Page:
Go to National Library of New Zealand Te Puna Mātauranga o Aotearoa
Volume 5, 1872
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2. “On the Occurrence of the Clover Dodder (Cuscuta trifolii) in the Waikato District,” by Major W. G. Mair.

The existence of this vile parasitical plant in Waikato is a matter of serious import to agriculturists. As far as I can ascertain, it was first noticed in 1869. It is to be met with now on most of the farms about Ohaupo and Pukerimu. In some places it was first observed springing from horse droppings, and for this reason it is supposed by the settlers to have been introduced in horsefeed. It is unfortunate that its appearance was not remarked upon

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earlier, for at this date it would be less easy to trace its origin. It shows itself early in the spring, and spreads outwards like a ringworm all through the summer till the beginning of autumn, when it disappears, leaving a circular patch; some of these patches have been seen fifty yards in diameter. In some instances, more especially in light good soils, as the circle extends the pasture springs up behind it, but upon heavy land the patch is usually quite denuded of vegetation. I have only seen it on red clover (Trifolium pratense) and cow-grass (T. medium) growing with such vigour that the unfortunate plant is quite hidden by the parasite. If taken in time its ravages may be checked by paring clean and burning, but if neglected during the first weeks of spring nothing short of turning up the whole field will destroy it. I am indebted to Captain Rich of Fernside (where I first saw the Cuscuta growing) for information touching its habits.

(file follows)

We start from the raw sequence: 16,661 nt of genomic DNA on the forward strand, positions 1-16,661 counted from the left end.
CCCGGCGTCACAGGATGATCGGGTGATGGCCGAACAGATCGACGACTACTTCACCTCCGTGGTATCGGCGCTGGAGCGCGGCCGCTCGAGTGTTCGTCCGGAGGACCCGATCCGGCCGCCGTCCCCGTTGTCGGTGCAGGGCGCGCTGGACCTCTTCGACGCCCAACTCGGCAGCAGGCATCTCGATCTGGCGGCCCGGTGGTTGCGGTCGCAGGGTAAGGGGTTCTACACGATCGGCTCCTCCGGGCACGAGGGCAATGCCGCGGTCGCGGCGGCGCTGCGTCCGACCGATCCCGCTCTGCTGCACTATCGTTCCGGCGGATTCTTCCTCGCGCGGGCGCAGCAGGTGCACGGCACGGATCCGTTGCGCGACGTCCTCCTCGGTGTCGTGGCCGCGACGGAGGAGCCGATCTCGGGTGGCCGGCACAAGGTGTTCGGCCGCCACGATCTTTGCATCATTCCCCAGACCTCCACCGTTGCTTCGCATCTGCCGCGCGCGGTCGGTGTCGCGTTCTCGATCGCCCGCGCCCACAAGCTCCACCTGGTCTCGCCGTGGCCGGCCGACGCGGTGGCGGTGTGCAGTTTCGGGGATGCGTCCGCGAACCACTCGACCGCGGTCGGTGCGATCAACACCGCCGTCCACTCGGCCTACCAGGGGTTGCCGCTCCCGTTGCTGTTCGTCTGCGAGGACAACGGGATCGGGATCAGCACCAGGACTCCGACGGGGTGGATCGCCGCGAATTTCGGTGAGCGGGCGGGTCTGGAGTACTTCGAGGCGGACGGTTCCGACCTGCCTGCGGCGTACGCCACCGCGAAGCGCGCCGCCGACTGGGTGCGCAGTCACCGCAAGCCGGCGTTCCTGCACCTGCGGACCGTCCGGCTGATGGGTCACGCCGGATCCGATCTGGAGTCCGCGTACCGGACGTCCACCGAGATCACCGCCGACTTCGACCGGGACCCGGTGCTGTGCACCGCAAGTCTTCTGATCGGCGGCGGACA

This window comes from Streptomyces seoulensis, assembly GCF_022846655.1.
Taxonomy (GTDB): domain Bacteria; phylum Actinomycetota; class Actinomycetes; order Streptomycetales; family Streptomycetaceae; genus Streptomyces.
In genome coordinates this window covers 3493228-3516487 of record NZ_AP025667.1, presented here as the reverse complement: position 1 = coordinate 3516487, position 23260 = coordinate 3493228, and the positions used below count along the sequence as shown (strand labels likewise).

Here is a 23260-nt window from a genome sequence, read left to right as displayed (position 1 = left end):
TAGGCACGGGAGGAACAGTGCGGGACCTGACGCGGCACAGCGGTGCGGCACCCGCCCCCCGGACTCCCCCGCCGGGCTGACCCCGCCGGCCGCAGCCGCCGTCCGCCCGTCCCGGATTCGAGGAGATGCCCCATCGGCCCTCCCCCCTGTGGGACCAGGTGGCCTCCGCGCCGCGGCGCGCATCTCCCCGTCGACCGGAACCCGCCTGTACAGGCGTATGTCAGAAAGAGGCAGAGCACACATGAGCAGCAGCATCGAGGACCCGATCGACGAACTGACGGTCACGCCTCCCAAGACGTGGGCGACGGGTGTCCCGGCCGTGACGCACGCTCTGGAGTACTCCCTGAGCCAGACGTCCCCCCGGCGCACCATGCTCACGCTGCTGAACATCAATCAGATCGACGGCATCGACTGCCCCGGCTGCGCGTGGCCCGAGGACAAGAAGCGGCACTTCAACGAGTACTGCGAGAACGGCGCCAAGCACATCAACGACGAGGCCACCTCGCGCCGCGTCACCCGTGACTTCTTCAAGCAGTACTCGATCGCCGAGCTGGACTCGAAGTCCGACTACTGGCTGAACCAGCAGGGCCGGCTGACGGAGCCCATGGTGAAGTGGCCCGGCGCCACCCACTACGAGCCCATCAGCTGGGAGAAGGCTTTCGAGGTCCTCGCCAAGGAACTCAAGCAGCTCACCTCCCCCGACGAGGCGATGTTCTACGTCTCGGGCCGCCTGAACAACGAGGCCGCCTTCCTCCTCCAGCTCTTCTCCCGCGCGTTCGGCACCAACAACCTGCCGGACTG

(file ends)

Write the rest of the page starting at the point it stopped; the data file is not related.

3. “Notes on the Naturalized Plants of the Chatham Islands,” by T. Kirk, F.L.S. (See Transactions, p. 320.)

This comprised a catalogue of the introduced plants observed in a naturalized condition by Mr. H. H. Travers during his exploration of the islands.

4. “On Compound Engines,” by W. Lodder. (See Transactions, p. 144.)